Posting Post


Product Design undergraduate Tim Spears is currently interning as an online design editor at designboom in Milan. Reading (and contributing to) digital design journals/forums is fast becoming a daily activity for most creative professionals, but what happens behind the scenes?

Tim kindly paused to write us a ‘day in the life’:


The morning is tough, and not in the sense of waking up. When I arrive to work there is an inbox of unread emails just waiting for me to sort through. As my time here has increased, so has the amount of morning emails, and that may seem bad, but trust me – it is a really good thing. These emails are often from technology companies, PR managers and even a few makers. The messages are often press releases containing all the relevant information for a product announced last night in California, this morning in Asia or just an hour ago in Germany. It is my job to analyse how interesting the news is, when it has been released, if any of our competitors have published the work (and if so when) and most importantly – would our readers enjoy it?

This hour or so every morning pretty much dictates my activities for the whole day. By the end of this period I have a list of products that we might publish an article on, and am ready to discuss them with the rest of the team. Here, we decide what news is most urgent, what should be included in our daily newsletter and what should be the top article? As the technology editor (and considering that the online world sees for example, the latest Apple product within minutes of its announcement), my articles are often the ones that need to be published and shared via social media first. This makes my morning, until our newsletter is released, very fast-paced.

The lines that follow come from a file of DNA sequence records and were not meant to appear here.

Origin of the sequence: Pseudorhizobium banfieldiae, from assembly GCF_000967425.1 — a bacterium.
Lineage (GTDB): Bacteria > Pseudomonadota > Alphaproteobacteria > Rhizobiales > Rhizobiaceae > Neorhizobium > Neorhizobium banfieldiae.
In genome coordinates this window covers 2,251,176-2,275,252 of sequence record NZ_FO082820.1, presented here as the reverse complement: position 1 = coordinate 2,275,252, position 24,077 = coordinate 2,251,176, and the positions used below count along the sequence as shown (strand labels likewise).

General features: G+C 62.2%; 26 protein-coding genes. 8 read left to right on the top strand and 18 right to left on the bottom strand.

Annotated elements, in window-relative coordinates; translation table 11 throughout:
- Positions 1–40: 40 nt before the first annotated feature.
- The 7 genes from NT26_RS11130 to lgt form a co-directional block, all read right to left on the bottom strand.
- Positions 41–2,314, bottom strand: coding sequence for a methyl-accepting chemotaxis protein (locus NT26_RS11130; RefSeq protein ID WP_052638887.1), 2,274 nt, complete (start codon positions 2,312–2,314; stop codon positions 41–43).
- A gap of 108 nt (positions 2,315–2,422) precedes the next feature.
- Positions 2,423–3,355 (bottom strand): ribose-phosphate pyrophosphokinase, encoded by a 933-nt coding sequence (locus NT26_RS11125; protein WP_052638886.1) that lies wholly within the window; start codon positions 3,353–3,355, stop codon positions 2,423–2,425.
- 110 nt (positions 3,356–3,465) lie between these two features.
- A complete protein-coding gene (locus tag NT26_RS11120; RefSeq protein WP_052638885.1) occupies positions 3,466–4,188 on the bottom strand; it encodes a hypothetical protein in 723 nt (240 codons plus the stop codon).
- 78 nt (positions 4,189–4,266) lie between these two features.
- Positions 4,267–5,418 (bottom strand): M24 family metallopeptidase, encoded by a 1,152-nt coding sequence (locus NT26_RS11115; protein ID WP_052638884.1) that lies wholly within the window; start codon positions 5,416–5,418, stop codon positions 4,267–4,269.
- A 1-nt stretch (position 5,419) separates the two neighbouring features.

The afternoon also involves a schedule, but this one is for when our editors are out of office – from 6pm to 9am the following day. As explained earlier, often my technology articles need to published to make them current. However, with an overnight schedule where I may be allocated a time slot of 2:30am, the news has already been and gone, or a new important announcement has been made. On these occasions, I would either present my article to my colleagues in order for it be published earlier, or I would save an embargoed launch until the release time. These embargoes restrict the publication of products until they have been officially announced, and are really helpful when sorting the evening schedule.

A subject which is often overlooked, is the ability to provide content for our weekend readers. No editors work during this time, so instead the team prepares and schedules articles for Saturday and Sunday. In my position this is very hard, as a product announced two days ago is old news. Over time, you build an understanding of what projects or topics are urgent, so it does get easier. This makes Friday (the day most people look forward to) the hardest and most challenging of them all, and often results in me writing at least five articles.

So a day in the life of an online design editor is hectic, fast-paced and challenging, but above all, it is incredibly interesting. I see projects from around the world; new products that no other member of the media has seen yet. It is a different job; one that a lot of designers do not consider, but it truly immerses you in the field.

Tim Spears (TN ed.)


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